“The advantages of having the involvement of our expert nursing staff and physicians, the family resource team, the psychologists, and the behavioral intervention specialists in the care of families also helps keep families engaged by providing a full range of support for their care.  This also allows clinical trials to succeed as an added opportunity.”

The third clinical trial is currently in its early stages and involves the testing of a drug developed by the pharmaceutical company, Otsuka, for potential use in treating autism symptoms. Beversdorf says working with his patients on a regular basis drives his passion for investigating all avenues for potential treatments that could improve lives.

“As a physician who personally observes the needs of families with autism, I want to bring forward all possible opportunities,” Beversdorf said. “The potential to see if new therapeutic approaches are beneficial becomes a valuable option to try to help.”

“As we learn more about how autism presents, and how truly diverse a disorder it is, we are also learning that different treatments may work better than others depending on a child’s specific autism symptoms,” Kanne said.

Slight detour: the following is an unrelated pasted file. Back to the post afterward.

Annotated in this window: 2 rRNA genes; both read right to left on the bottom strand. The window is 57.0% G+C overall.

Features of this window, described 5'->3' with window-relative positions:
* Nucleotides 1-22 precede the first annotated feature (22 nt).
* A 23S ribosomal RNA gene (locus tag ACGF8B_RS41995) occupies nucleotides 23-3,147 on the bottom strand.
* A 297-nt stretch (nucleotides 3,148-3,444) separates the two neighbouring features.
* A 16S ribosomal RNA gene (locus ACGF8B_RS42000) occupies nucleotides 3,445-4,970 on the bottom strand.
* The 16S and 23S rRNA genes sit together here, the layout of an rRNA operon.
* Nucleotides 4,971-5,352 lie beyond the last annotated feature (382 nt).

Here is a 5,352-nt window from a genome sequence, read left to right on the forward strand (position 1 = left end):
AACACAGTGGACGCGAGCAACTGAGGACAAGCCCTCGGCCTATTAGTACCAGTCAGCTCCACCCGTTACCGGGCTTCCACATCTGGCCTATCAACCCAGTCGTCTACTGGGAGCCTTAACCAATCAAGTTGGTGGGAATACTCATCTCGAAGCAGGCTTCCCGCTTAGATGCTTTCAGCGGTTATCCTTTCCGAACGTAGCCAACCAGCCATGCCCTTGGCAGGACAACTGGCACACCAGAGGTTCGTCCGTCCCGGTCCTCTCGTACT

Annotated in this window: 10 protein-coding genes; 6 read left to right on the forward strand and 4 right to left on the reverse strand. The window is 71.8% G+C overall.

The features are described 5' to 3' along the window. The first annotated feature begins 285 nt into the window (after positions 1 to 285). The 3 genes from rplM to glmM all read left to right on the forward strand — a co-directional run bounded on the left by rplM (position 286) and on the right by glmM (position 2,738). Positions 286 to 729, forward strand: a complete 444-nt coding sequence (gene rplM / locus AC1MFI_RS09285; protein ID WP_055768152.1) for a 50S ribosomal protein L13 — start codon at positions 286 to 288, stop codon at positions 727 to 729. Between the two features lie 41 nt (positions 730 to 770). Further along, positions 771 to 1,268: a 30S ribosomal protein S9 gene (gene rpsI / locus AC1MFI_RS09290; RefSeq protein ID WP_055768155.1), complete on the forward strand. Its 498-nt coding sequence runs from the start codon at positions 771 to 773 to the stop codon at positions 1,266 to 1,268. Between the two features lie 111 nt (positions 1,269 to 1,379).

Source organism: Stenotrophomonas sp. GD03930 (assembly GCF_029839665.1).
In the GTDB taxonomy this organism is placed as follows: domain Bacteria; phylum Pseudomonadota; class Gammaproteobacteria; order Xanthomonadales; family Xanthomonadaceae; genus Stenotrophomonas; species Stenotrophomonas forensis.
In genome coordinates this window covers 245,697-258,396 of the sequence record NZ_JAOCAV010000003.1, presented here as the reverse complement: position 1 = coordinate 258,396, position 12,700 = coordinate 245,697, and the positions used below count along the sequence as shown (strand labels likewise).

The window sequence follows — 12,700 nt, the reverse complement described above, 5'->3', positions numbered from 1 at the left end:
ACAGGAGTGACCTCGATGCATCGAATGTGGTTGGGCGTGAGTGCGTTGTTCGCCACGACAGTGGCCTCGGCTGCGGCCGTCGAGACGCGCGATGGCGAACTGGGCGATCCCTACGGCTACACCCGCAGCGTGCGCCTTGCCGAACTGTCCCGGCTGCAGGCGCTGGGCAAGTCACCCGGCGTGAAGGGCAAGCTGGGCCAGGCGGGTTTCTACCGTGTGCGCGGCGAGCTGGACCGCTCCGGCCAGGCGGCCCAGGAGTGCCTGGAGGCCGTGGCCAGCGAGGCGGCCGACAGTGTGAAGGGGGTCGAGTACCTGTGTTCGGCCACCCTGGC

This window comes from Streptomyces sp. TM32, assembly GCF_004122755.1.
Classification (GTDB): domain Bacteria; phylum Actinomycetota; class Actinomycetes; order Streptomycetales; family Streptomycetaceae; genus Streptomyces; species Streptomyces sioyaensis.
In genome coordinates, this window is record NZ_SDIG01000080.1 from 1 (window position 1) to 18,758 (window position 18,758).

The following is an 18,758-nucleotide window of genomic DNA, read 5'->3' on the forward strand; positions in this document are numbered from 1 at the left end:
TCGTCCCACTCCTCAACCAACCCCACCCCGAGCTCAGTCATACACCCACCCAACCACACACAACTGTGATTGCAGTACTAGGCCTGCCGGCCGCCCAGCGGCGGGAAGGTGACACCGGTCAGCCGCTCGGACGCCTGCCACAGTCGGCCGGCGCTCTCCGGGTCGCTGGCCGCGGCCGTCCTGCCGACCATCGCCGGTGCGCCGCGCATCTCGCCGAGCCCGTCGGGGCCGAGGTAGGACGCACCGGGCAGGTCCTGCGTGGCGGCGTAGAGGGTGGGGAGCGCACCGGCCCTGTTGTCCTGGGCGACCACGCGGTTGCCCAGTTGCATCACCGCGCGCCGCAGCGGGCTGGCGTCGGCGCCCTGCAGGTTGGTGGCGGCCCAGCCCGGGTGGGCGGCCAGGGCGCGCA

While there are currently three ongoing clinical trials, Thompson Center researchers are working to gain funding and approval to begin others in the future. A future that promises to be filled with more and better treatments for all people with autism.

Highlighting the promise of personalized health care and the impact of interdisciplinary collaboration at the NextGen Precision Health Institute, this type of research is part of the systemwide NextGen Precision Health Initiative dedicated to solving the world’s most critical health problems. Partnering together with government and industry leaders, the NextGen Institute at Mizzou empowers bold cross-disciplinary innovation and life-changing precision health advancements targeting individual genetic, environmental and lifestyle factors.